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DeflateGate: NFLPA Lays Out Attack Plan for Tom Brady's Court Case

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The NFLPA is highlighting their strategy to attack the NFL over DeflateGate.

Kirby Lee-USA TODAY Sports

The NFLPA and New England Patriots quarterback will be taking the NFL to the Minnesota courts over the league's violation of the Collective Bargaining Agreement (CBA). The NFLPA has issued the following statement:

The Commissioner's ruling today did nothing to address the legal deficiencies of due process. The NFL remains stuck with the following facts:

The NFL had no policy that applied to players;
The NFL provided no notice of any such policy or potential discipline to players;
The NFL resorted to a nebulous standard of "general awareness" to predicate a legally unjustified punishment;
The NFL had no procedures in place until two days ago to test air pressure in footballs; and
The NFL violated the plain meaning of the collective bargaining agreement.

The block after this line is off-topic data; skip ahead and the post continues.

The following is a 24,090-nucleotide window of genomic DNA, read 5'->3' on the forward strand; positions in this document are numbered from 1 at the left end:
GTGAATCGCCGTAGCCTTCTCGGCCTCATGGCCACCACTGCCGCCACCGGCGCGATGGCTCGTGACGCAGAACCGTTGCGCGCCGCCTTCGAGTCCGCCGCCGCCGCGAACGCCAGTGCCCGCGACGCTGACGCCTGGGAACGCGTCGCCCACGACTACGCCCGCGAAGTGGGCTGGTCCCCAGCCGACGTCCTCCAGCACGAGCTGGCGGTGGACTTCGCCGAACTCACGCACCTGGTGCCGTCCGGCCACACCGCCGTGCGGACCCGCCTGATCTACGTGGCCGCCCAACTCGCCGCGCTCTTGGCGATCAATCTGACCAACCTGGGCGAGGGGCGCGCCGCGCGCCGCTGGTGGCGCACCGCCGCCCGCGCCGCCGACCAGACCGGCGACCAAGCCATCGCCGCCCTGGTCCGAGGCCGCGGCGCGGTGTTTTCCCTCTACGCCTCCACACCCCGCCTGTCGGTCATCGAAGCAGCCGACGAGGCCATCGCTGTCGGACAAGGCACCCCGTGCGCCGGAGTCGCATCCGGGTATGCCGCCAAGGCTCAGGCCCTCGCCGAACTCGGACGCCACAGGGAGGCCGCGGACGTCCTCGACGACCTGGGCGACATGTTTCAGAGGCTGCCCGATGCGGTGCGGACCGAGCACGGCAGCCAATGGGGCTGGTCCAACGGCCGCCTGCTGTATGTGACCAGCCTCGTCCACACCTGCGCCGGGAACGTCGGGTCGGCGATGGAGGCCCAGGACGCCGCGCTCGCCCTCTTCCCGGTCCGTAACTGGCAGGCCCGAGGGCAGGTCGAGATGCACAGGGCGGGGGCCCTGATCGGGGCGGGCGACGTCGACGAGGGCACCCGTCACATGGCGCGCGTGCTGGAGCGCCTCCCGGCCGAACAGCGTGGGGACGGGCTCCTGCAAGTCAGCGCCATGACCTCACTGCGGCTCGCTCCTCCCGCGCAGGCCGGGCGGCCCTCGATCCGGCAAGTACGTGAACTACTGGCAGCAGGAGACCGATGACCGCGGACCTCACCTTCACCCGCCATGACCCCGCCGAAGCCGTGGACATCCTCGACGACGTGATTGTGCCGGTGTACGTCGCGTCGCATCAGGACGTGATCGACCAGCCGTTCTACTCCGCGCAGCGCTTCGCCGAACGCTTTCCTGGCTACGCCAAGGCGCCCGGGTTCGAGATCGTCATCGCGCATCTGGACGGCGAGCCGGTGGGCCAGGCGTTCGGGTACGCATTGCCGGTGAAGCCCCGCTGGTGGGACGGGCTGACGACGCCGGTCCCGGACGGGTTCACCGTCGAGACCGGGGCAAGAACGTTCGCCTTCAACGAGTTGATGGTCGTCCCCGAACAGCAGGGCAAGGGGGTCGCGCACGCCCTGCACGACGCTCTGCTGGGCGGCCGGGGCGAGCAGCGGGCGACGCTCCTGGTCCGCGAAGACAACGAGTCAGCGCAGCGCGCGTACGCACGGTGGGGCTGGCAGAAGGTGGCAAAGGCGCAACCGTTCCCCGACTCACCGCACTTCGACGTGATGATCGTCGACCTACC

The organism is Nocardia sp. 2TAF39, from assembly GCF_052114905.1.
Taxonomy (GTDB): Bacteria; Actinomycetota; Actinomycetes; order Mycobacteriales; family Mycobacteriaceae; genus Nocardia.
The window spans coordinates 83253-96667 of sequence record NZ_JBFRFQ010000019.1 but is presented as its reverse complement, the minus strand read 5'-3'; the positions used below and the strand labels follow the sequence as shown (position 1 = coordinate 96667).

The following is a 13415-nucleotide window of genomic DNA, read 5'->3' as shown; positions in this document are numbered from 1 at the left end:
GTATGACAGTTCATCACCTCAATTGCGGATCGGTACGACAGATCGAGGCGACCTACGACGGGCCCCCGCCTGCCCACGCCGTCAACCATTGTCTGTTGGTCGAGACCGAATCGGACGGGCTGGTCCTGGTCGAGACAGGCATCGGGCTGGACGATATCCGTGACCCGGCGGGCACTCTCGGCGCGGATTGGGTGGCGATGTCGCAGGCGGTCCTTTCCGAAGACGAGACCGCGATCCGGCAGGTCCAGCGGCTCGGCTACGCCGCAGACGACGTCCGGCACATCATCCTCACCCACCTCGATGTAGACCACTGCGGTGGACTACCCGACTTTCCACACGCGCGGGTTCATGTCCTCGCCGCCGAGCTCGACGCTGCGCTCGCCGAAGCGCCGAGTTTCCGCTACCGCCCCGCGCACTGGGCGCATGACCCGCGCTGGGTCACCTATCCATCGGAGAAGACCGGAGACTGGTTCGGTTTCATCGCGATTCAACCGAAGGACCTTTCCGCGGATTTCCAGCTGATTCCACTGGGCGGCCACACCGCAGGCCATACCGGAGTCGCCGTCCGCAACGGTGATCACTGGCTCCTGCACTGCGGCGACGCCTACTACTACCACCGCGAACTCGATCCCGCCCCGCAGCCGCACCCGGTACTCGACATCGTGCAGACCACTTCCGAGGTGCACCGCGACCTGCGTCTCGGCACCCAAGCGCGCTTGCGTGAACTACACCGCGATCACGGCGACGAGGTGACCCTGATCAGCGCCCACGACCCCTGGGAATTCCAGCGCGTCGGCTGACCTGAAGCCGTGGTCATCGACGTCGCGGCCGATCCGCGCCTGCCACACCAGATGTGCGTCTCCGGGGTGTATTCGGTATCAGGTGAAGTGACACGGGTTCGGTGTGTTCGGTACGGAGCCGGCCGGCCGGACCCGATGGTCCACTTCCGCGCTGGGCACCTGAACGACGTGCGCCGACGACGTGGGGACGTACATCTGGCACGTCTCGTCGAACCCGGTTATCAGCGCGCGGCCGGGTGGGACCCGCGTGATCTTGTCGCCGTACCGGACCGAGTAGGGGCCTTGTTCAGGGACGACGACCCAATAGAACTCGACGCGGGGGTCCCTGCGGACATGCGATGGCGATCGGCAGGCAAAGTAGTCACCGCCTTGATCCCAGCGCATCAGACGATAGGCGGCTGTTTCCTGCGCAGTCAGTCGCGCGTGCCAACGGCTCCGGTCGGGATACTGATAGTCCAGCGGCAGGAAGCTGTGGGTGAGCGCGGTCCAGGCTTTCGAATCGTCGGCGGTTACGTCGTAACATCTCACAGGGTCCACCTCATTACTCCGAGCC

The fact that the NFL would resort to basing a suspension on a smoke screen of irrelevant text messages instead of admitting that they have all of the phone records they asked for is a new low, even for them, but it does nothing to correct their errors.

The NFLPA will appeal this outrageous decision on behalf of Tom Brady.

-- NFL Players Association

What's important to highlight is that the NFLPA is going to bat specifically for Brady, and not on behalf of the Patriots organization (and they shouldn't; that's not their job). They also specifically avoided stating that Brady didn't do it, but instead are attacking the process in which the league investigated Brady.

It's also important that the NFLPA is calling the NFL's highlight of Brady's phone destruction a "smoke screen" because nowhere in the CBA is Brady required to turn over his phone. So the grounds that Goodell is suspending Brady on are:

1) Brady was aware something was happening to the balls.

2) The halftime measurements showed that the balls were deflated (yes, we know this is bunk).

3) Brady destroyed his phone, so he must be hiding something.

The NFLPA's defense, going beyond the fact that there's no precedence for this sort of suspension, is that:

1) Theoretical awareness isn't enough to warrant a suspension. If you knew your teammate was taking PEDs, should you be suspended? That wouldn't hold water.

2) The league didn't have a process for measuring until two days ago, so there's a total lack of quality assurance in the report.

3) The phone is irrelevant because the league doesn't have a right to it.

So there it is. Play ball.